NZ FMA is not impressed with fund liquidity practices
The FMA says liquidity stress tests are not performed frequently enough and that fund managers do not have sufficient liquidity management tools.
The New Zealand Financial Markets Authority (FMA) has issued a new report providing recommendations on the liquidity risk management frameworks, processes and procedures used by fund managers.
The report follows an August 2020 survey conducted by 51 managers of managed investment funds, in which they self-assessed their liquidity risk management capabilities.
Based on the results of the survey, the FMA assessed the maturity of the liquidity risk management frameworks of the fund managers, examining the methods they used, the experience of their staff, the quality of their frameworks and policies, as well as their governance, oversight and reporting practices.
The FMA said fund managers appeared to have a positive view of their liquidity risk management capabilities, including stress testing.
“We consider this too optimistic, based on the answers to the detailed questions about their capabilities, and also taking into account the expectations set out in our liquidity risk management good practice guide published in April 2020, ”said the regulator.
Even the top performers showed significant gaps in particular capacity areas, such as the frequency of stress testing and in their use of available cash management tools and metrics, the FMA said.
In general, the FMA expects fund managers to perform liquidity stress tests at least once in every 12 month period, and more frequently if market conditions warrant. As it turned out, fund managers typically perform liquidity stress tests infrequently and on an ad hoc basis.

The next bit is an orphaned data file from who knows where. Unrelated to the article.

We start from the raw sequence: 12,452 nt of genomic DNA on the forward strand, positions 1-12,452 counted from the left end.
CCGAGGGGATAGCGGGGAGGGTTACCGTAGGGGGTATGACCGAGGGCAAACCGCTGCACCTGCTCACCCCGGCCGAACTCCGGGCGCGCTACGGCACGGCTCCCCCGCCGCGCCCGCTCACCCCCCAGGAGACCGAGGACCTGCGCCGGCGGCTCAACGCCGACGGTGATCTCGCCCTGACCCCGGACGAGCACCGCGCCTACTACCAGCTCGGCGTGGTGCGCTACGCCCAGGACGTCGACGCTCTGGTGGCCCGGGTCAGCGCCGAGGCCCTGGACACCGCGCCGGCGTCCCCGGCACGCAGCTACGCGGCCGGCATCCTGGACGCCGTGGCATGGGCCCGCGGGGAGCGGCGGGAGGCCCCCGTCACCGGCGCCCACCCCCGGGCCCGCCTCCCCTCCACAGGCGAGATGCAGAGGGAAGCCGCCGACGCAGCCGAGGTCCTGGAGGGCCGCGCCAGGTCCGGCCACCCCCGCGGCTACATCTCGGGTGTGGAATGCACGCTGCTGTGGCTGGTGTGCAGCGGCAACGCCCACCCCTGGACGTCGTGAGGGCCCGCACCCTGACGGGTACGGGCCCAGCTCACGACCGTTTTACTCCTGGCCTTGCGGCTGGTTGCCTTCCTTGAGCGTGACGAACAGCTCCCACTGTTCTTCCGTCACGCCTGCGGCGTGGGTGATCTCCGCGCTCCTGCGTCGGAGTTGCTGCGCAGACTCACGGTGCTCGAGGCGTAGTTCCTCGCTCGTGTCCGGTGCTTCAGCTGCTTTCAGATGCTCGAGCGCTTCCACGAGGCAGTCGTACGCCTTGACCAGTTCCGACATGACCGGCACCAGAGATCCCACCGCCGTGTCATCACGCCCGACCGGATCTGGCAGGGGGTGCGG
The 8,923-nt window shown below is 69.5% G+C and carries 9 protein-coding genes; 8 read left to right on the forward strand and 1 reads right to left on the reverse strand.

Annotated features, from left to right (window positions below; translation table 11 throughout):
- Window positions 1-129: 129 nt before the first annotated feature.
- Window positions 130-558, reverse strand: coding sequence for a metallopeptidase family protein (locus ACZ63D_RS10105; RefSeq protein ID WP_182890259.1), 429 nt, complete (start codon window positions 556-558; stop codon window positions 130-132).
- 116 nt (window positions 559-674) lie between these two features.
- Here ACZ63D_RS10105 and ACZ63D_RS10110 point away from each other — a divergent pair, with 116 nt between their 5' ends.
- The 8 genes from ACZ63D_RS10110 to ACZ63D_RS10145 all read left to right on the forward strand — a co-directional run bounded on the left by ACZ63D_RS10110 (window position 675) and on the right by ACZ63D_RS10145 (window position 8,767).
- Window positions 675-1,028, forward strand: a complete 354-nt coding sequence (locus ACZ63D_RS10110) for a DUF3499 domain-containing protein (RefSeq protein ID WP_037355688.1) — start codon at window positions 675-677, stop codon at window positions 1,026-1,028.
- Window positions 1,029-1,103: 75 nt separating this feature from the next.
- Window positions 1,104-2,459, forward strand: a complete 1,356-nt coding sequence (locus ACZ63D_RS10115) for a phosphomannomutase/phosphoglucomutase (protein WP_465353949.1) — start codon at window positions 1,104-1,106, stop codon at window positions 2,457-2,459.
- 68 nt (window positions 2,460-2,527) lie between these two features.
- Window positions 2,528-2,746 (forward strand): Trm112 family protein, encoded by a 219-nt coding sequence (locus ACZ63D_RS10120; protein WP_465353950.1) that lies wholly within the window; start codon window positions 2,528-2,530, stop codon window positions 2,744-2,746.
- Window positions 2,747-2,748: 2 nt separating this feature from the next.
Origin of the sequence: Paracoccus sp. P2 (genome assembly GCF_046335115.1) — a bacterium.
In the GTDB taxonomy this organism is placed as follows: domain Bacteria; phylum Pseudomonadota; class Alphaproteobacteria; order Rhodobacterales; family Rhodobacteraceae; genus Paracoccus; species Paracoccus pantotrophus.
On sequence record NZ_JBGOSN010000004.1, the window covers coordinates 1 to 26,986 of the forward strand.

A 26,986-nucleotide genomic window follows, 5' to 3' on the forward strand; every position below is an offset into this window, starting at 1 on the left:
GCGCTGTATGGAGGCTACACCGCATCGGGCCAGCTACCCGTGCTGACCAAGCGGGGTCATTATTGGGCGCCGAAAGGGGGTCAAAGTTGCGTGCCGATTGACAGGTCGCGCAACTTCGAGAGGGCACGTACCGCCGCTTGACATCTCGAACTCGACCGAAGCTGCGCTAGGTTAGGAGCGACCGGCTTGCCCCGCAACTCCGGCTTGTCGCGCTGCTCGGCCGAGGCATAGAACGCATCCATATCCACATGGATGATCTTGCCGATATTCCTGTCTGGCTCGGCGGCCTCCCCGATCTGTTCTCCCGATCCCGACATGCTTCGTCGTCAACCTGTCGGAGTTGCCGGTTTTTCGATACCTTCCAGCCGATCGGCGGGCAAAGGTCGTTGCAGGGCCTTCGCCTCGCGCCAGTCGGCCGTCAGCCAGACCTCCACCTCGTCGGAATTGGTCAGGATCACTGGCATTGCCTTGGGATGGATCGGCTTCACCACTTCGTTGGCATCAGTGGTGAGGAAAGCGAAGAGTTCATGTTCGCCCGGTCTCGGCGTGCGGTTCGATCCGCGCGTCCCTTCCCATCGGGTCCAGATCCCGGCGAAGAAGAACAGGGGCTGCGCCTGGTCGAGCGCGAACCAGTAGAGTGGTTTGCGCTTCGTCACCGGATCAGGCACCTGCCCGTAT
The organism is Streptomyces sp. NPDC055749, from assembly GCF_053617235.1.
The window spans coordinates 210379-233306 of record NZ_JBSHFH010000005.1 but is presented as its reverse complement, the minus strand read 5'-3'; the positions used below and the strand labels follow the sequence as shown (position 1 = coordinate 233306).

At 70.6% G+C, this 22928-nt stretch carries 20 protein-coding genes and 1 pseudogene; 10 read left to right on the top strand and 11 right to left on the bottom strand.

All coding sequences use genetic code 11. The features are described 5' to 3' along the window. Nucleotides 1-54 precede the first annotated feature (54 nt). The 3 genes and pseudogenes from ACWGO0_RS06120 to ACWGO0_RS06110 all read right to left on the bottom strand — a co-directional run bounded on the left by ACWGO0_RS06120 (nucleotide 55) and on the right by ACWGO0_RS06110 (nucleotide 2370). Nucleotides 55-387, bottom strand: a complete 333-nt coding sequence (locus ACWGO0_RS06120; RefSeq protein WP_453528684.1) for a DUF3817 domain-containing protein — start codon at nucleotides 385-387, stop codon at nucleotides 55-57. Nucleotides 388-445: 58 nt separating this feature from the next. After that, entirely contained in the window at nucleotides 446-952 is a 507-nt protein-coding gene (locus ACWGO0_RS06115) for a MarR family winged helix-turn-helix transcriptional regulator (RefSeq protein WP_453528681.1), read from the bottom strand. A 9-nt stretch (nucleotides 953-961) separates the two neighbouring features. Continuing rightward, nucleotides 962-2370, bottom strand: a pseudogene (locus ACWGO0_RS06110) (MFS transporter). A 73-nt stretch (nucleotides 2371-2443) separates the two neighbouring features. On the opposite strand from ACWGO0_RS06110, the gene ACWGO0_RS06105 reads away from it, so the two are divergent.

The results of stress tests should be used to explicitly inform changes in asset allocation, and assessments of the suitability and suitability of liquidity, risk appetite and pricing tools, and any changes required as a result.
The FMA also noted a lack of availability of liquidity management tools, where companies have mainly relied on liquid assets as the default response to a liquidity crisis. This could prove to be insufficient and conflict with the fundamental principle of fair treatment of investors, the regulator said.
In most cases, should highly liquid assets become illiquid, managers have said their next option will be to halt buybacks, which could exacerbate and extend a liquidity crisis across New Zealand, the FMA said.
Fund managers do not have sufficient cash management tools, and those who do may not be using their experience to improve their processes, the FMA said.
The report cautions managers against complacency about their capabilities, suggesting that their boards and oversight bodies maintain effective oversight and offer a constructive challenge.
This includes forming their own view of their entity’s liquidity risk management capabilities, maturity and culture, and assessing the extent to which these enable the manager to operate consistently across the board. within its risk appetite and defined policy parameters. “This will allow them to identify desirable changes and ensure that management takes action to respond to those changes. “
For the foreseeable future, the FMA expects liquidity risks to be increased by market volatility and low interest rates.
The FMA intends to continue with another survey aimed at understanding how managers would implement the policies, procedures and tools available to them in practice in two hypothetical liquidity risk stress scenarios.